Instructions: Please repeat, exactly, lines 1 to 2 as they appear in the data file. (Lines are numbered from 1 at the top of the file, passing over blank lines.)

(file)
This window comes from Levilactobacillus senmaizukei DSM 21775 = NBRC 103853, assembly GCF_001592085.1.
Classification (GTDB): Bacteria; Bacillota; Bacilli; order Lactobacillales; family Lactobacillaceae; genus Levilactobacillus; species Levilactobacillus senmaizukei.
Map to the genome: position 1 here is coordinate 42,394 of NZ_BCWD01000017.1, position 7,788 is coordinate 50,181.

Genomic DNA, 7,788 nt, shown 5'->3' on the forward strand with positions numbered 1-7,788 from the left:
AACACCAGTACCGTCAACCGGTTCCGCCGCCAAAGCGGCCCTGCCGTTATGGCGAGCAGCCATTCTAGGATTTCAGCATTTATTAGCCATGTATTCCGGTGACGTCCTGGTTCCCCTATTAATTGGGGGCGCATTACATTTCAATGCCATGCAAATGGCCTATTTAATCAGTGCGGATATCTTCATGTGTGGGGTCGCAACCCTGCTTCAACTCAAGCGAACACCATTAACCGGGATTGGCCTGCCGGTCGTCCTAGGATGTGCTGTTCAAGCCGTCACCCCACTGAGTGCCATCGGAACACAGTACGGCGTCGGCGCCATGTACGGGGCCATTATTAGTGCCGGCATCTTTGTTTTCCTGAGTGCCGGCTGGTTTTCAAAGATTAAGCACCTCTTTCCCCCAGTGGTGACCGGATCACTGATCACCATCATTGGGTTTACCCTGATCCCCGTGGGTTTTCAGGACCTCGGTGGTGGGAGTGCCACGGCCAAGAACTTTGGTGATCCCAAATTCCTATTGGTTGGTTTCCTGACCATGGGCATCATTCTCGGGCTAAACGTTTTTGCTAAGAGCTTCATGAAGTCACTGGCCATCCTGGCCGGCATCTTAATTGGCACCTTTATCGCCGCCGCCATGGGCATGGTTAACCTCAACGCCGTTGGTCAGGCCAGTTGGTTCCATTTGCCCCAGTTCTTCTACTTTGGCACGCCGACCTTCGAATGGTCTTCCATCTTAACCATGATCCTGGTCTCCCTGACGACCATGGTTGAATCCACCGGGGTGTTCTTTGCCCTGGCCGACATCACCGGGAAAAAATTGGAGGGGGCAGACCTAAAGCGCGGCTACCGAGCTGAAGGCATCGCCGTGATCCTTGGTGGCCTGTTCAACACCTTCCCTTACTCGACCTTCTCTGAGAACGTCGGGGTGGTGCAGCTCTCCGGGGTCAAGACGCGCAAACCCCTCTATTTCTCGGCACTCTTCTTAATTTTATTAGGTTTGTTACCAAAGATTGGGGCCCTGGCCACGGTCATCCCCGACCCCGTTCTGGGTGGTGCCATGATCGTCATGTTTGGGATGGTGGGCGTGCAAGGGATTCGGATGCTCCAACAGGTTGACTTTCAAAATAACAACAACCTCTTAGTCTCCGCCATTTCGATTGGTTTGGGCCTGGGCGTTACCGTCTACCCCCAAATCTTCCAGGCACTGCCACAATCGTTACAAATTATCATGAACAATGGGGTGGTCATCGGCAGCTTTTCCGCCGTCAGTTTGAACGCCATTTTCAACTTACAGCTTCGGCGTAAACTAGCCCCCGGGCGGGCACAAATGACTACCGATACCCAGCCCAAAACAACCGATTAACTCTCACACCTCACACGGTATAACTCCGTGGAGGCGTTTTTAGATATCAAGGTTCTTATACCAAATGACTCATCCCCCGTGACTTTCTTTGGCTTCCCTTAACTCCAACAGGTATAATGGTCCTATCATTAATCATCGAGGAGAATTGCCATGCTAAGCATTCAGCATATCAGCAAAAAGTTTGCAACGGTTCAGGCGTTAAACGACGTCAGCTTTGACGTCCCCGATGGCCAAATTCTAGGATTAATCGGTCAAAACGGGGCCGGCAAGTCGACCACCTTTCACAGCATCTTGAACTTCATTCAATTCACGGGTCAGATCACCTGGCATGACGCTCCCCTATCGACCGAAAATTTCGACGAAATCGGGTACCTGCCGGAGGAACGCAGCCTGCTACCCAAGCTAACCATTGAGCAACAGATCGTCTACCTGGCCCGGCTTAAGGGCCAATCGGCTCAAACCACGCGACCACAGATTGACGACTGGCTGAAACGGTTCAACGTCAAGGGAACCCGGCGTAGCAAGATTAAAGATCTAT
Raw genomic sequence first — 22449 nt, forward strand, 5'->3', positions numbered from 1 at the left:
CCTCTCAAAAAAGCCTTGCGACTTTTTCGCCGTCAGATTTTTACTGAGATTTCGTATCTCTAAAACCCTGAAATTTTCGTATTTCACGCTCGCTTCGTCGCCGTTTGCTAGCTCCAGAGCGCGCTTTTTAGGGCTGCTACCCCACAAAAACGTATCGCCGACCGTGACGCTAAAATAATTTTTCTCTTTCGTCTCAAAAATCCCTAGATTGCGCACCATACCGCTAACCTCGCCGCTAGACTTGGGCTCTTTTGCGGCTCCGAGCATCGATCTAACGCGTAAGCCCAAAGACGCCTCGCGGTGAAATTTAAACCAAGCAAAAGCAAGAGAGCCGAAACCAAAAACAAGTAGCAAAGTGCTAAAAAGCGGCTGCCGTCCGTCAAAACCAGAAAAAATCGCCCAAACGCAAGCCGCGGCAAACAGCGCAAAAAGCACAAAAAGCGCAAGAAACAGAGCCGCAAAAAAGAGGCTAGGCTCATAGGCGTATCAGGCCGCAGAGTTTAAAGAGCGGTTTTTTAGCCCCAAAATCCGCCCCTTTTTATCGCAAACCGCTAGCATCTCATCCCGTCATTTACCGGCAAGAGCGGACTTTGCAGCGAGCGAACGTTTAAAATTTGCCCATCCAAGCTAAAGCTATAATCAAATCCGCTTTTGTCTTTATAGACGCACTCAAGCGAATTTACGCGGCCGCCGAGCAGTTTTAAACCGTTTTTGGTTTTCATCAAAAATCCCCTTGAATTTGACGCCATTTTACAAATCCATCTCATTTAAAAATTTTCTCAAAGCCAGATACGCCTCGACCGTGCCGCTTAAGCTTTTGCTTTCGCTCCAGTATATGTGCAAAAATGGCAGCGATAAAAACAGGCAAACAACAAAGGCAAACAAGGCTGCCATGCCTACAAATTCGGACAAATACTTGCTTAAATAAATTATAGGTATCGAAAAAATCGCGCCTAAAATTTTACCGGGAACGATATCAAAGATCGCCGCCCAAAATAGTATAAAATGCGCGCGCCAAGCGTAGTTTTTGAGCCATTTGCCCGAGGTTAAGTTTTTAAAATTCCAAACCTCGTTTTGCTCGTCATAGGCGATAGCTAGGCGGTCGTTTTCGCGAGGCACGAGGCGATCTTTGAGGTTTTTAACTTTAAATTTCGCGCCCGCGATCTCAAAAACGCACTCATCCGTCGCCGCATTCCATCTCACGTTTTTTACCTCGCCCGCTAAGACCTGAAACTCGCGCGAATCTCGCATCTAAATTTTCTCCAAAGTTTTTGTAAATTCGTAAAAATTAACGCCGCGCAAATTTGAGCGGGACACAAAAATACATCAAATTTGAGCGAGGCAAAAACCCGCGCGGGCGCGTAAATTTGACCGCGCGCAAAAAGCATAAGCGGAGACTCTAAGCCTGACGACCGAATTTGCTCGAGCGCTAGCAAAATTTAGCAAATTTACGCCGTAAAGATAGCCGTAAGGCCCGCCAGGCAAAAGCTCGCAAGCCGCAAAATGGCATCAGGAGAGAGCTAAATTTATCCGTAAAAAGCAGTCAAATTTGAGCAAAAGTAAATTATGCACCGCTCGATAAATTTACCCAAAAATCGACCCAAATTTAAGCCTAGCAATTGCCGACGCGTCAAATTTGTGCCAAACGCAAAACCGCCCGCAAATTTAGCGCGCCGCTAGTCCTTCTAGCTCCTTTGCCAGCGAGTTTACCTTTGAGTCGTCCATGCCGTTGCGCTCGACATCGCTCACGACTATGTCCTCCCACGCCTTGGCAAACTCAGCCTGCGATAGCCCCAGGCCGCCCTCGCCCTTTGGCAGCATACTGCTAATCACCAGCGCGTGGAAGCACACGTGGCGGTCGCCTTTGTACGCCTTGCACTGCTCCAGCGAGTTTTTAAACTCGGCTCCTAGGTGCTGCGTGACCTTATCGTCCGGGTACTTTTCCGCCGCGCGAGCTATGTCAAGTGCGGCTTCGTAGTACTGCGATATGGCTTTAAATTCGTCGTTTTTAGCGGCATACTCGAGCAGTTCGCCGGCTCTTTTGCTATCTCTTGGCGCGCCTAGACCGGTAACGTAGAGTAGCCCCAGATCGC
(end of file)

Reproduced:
This window comes from Levilactobacillus senmaizukei DSM 21775 = NBRC 103853, assembly GCF_001592085.1.
Classification (GTDB): Bacteria; Bacillota; Bacilli; order Lactobacillales; family Lactobacillaceae; genus Levilactobacillus; species Levilactobacillus senmaizukei.